Business prof honored for his work in Bulgaria
by Barbara Garrison
On December 1991, as the world watched in amazement, the Soviet Union disintegrated into 15 separate countries. Even before the communist alliance took its last official breath, University of Delaware faculty were in Bulgaria helping to lay the groundwork for its transformation from a communist to capitalist economy.
In November, the University of Sofia honored a College of Business and Economics faculty member for his pivotal role in that transformation.
Ken Koford, professor of economics, was awarded a Ph.D. Honoris Causa in economic science, for his help in resurrecting and modernizing the university's program in business administration, suspended since 1949.
George Chobanov, dean of the Faculty of Economics and Business at Sofia, awarded Koford the degree and medal and thanked him for the work he's done in Bulgaria over the past 10 years.
During the ceremony, held at the university, Koford said, "I thank you for this honor. It has been a true pleasure to come to Bulgaria and learn about this beautiful country and its beautiful people, including my wife, Blagovesta."
Koford met his Bulgarian bride, a computer network specialist at the University of Sofia, during his many trips there, and they were married in Bulgaria in May 2000. They now live in Newark.
UD's College of Business and Economics has had a strong presence in Bulgaria with Koford and Jeff Miller, also a professor of economics, working closely with the University of Sofia since shortly before the fall of the Iron Curtain. In addition, professors Charles Link and Burton Abrams and associate professors Eleanor Craig, David Black and Evangelos Falaris have taught and lectured there.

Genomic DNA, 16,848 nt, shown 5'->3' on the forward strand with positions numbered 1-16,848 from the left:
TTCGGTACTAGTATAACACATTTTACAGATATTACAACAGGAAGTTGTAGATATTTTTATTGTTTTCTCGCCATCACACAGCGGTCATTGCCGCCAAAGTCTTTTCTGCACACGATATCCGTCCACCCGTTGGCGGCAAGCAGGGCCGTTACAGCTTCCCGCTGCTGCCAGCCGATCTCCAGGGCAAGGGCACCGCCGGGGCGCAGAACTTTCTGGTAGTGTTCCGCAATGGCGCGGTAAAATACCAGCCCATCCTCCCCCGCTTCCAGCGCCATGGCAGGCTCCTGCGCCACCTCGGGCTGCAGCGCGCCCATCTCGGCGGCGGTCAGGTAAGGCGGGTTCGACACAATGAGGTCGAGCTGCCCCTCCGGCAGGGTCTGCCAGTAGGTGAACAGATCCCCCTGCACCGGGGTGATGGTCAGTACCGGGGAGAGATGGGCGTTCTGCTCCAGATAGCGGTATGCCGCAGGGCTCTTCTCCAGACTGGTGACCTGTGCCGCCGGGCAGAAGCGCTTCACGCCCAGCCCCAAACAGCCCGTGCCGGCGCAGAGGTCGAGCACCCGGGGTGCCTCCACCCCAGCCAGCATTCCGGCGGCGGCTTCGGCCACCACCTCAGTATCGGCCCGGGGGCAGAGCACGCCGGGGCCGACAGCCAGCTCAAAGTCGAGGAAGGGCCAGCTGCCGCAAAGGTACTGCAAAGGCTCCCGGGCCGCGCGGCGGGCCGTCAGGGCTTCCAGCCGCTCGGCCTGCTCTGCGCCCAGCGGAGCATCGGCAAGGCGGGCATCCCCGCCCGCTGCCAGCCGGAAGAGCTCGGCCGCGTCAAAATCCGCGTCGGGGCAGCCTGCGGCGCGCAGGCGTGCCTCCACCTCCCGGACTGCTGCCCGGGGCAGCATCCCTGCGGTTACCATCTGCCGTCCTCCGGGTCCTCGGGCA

When the University of Sofia reinstated its Faculty of Economics and Business Administration in 1990, there was no one to teach market economics. Koford and colleagues received a U.S. Agency for International Development grant to teach in Bulgaria and began organizing a market economics curriculum and recruiting faculty. Eventually, 12 faculty members from the University of Delaware and other schools visited Sofia to teach market economics to their Bulgarian colleagues, students and the public. But, there was still no research being done or graduate program in business administration.
Koford went back to Bulgaria in 1992 and 1994 and in 1997 stayed for a year under a Fulbright scholarship. During that year, he organized the college's first research seminar with the intention of creating a graduate program in business administration. In 2000, he returned to Bulgaria to attend the Faculty of Economics and Business Administration's fourth annual research conference and to witness a higher level of research and graduate work in that department than ever before.
Koford received his Ph.D. in economics from the University of California in Los Angeles in 1977 and joined UD's College of Business and Economics faculty in 1979. Last year, he became director of the Legal Studies Program.
He has received grants from the Fulbright Foundation, USAID, National Science Foundation, the University and the National Council for Eastern European and Eurasian Research to continue his work in Bulgaria. Koford is editor of the college's Eastern Economic Journal.